Feature: Chemical Engineering
Large electrical generating plants, like the one pictured above, are major emitters of greenhouse gases, but governments across Canada are adopting regulations or imposing carbon taxes in order to reduce such emissions.
Quebec’s CO Solutions uses carbonic anhydrase to create an enzyme that works in a smokestack to remove carbon dioxide. This low-cost capture solution is key to meeting climate change legislation in Canada.
By D’Arcy Jenish
Thanks to an enzyme known as carbonic anhydrase, the human body is marvelously adapted to capture and release the carbon dioxide that is a natural byproduct of respiration, digestion and other physiological processes. And thanks to the efforts of Quebec City-based COSolutions, carbonic anhydrase may soon be performing its magic on a grander scale and for the betterment of the planet. For the past 15 years, the company has been attempting to develop bio-technological platforms that would use the enzyme along with a variety of solvents to remove carbon dioxide — the primary gas responsible for global climate change — from industrial smokestacks. “Everyone is looking for the cheapest and most effective way to capture CO ,” says company president Glenn Kelly. “We think we’re at the forefront of that effort.”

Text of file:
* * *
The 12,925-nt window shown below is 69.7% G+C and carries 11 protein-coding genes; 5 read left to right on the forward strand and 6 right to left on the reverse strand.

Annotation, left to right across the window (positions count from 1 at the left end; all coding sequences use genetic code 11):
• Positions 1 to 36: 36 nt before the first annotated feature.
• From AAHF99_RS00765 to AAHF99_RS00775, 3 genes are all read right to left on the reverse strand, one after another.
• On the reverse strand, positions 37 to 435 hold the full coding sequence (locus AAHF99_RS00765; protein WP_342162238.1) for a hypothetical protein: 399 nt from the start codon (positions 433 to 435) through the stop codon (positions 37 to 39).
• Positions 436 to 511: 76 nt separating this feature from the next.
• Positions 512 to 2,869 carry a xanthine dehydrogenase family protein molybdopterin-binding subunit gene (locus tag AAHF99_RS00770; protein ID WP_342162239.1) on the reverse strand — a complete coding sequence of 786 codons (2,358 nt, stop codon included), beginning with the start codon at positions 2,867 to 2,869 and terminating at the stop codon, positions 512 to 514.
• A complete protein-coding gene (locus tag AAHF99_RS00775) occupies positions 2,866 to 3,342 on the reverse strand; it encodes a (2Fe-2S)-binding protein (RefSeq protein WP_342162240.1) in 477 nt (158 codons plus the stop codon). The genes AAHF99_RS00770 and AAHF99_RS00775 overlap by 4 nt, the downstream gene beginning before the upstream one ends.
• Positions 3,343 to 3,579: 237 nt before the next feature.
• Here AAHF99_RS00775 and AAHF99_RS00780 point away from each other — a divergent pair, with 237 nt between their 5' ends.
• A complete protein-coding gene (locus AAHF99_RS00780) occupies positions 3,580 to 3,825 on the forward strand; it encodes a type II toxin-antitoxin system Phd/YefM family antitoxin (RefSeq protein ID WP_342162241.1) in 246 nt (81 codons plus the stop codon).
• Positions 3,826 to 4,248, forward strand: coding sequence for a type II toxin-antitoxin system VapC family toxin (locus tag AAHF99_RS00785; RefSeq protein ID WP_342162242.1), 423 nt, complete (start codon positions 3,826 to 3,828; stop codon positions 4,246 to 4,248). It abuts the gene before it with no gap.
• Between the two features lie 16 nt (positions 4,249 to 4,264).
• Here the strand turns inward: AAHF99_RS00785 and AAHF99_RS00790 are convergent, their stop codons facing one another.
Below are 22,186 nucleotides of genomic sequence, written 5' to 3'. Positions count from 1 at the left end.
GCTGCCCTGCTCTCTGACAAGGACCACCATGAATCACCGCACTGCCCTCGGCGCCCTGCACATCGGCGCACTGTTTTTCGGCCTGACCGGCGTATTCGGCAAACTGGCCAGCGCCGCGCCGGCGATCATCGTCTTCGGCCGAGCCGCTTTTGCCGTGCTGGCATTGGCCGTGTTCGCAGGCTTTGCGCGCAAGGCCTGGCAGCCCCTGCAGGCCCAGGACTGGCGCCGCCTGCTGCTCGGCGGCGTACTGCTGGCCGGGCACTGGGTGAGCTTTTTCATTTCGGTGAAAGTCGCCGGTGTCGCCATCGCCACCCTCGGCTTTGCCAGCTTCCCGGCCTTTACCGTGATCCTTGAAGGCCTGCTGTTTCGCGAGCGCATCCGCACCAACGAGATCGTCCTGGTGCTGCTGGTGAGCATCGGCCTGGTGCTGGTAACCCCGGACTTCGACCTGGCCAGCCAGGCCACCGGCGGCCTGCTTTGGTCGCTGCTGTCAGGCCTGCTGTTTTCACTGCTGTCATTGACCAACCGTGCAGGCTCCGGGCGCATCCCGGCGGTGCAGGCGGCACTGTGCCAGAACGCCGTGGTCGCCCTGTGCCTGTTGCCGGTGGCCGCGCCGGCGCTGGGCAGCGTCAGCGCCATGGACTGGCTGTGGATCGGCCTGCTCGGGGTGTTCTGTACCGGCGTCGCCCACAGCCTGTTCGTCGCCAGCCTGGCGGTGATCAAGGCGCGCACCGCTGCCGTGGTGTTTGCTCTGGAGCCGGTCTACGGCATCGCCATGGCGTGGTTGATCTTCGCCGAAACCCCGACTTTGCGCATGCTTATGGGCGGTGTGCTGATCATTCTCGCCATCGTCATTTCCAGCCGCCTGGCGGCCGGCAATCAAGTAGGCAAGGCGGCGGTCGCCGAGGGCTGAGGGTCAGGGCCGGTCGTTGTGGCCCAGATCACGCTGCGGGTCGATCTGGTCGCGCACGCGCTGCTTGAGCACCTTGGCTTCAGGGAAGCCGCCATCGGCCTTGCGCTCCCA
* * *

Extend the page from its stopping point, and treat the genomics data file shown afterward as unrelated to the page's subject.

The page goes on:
Indeed, COSolutions hopes to have industrial-scale applications installed and operating as soon as 2015 and it is under considerable pressure to get to market. For one thing, others are forging ahead with competing technologies. As well, governments in jurisdictions around the world are drafting regulations or imposing financial penalties on the big industrial emitters in order to curb the production of greenhouse gases. ...
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